5.3 Performance measurement

Significant effort has been made to measure the impact of primary care services on the health of Aboriginal and Torres Strait Islander people.

The 24 National Key Performance Indicators for Aboriginal and Torres Strait Islander Health109 cover maternal and child health, preventative health and chronic disease management. They build on previous work including the Australian Primary Care Collaboratives Program.

The 2016 results indicated significant improvement on 12 of the 16 measures in the national minimum data set.

This included improvements in recording patients’ birth weight, alcohol consumption, and whether they smoke.

But outcome measures indicated high and increasing levels of chronic disease and chronic disease risk factors among patients from 2012 to 2016.

There were indications that coordination of the care of patients had improved. From 2012 to 2015, the proportion of patients with diabetes who had GP management plans and team care arrangements had tripled to around 50 per cent.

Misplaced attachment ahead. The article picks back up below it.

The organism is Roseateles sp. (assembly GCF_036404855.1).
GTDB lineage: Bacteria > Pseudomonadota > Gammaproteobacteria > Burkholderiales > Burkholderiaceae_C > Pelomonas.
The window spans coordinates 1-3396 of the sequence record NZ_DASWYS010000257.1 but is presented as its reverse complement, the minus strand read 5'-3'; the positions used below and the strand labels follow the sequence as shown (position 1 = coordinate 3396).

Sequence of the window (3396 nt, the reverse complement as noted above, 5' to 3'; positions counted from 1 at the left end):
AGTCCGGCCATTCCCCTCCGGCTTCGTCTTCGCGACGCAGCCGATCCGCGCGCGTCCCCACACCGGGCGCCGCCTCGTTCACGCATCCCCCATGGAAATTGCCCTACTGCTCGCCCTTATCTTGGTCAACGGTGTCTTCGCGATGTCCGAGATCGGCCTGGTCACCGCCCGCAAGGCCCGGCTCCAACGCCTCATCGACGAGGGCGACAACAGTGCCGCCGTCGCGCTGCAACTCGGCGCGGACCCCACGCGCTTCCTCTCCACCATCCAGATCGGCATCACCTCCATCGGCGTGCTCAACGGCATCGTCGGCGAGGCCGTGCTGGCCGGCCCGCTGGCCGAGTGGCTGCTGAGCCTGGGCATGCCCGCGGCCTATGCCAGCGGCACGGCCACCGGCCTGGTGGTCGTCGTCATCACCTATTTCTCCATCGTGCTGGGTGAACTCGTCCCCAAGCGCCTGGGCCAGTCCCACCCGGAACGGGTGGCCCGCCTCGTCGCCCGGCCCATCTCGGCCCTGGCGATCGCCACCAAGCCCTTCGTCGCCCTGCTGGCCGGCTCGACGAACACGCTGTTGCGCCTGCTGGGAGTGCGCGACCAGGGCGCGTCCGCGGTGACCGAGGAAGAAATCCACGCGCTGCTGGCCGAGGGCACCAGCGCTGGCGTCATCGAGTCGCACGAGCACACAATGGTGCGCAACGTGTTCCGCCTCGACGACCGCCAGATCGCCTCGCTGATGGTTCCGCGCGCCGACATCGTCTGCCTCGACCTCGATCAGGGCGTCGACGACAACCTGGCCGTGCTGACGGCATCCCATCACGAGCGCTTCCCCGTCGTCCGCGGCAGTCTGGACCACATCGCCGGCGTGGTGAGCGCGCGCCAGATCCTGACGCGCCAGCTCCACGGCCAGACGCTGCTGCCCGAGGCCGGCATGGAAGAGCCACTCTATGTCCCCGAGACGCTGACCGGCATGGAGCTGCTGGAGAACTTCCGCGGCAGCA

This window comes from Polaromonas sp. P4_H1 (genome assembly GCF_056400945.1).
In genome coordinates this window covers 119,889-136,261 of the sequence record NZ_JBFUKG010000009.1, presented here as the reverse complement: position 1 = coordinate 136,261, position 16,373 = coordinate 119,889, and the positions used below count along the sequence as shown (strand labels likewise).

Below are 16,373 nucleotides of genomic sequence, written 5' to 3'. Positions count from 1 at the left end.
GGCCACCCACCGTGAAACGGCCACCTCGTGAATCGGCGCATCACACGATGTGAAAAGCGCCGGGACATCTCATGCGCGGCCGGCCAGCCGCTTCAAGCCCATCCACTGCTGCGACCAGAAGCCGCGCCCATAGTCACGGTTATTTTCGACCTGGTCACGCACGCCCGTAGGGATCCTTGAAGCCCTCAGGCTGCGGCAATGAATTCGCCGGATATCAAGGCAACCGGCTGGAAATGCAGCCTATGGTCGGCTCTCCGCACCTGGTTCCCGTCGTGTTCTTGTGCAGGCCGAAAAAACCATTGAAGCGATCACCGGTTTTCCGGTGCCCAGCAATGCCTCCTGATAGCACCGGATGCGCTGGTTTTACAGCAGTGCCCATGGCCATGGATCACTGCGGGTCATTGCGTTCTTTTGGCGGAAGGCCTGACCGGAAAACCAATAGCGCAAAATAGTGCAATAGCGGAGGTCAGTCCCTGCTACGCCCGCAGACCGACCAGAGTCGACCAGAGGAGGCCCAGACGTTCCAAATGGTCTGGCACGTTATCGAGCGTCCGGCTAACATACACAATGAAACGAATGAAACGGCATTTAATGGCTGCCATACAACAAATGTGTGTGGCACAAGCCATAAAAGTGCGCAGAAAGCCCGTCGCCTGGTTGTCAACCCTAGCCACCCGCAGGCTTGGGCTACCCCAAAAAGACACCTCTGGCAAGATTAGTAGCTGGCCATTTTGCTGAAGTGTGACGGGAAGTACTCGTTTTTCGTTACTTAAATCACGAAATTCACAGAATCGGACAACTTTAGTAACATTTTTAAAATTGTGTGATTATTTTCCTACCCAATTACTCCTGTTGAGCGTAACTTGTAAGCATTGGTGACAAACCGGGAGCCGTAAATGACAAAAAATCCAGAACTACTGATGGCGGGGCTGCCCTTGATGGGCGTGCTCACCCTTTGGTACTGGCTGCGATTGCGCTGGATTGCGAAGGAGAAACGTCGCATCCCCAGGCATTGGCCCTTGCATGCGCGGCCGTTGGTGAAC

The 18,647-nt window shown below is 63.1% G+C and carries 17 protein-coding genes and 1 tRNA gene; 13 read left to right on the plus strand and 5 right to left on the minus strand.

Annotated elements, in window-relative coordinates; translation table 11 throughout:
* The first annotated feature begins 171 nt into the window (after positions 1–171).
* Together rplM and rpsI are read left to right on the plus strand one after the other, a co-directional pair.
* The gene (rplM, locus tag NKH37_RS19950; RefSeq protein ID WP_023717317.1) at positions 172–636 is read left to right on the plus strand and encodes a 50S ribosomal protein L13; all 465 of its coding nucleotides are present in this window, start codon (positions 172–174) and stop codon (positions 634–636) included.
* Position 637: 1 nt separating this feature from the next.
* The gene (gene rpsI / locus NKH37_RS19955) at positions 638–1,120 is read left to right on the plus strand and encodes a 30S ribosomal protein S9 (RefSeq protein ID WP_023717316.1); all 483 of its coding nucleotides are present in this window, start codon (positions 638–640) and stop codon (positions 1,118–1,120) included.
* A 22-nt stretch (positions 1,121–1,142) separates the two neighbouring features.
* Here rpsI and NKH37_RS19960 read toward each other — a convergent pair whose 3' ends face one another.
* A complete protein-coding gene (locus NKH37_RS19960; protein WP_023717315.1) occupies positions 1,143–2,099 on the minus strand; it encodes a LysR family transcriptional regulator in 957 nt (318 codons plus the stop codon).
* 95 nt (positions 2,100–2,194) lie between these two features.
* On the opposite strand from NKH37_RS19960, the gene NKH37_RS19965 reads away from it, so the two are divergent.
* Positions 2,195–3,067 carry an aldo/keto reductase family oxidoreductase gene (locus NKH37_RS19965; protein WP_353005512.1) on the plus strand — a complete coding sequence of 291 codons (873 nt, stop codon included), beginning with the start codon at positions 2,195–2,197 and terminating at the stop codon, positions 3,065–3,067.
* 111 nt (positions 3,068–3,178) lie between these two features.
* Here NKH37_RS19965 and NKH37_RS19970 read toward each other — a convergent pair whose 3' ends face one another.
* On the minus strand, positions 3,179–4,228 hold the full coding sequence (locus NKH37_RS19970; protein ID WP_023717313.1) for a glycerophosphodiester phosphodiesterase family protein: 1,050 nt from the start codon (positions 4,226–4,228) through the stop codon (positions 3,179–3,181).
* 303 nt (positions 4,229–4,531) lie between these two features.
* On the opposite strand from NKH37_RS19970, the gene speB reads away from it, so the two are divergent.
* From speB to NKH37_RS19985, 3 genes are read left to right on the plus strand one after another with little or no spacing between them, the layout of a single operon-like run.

Recording of blood pressure, blood sugar levels and kidney function also increased.

Results indicate that Aboriginal and Torres Strait Islander health services are on track to meet national goals by 2023, although results vary according to jurisdiction and remoteness.

All improvements must be considered in the context of the big gap in health outcomes between Indigenous and non-Indigenous Australians.

The life expectancy of Indigenous Australians is about 10 years shorter than for other Australians.110

5.4 Funding

In 2013-14, about $6 billion was spent towards improving Indigenous health, of which 13 per cent went to community health services.111

The Commonwealth has introduced a range of measures to improve Indigenous Australians’ access to health care, including MBS and PBS concessions for Indigenous patients and deploying Medicare liaison officers to educate Indigenous people about the health care system.112

Available data suggests the distribution of Commonwealth-funded ATSI health services and other GP services matches the distribution of Indigenous populations, except in remote and very remote areas of Queensland and Western Australia.113

But more data is needed, including on services provided by state and territory governments, and on the quality of the coordination of care for Indigenous patients.

The available data also suggests Indigenous Australians may have poorer access to specialist services. And of course, access to a service does not ensure that the care provided is culturally appropriate.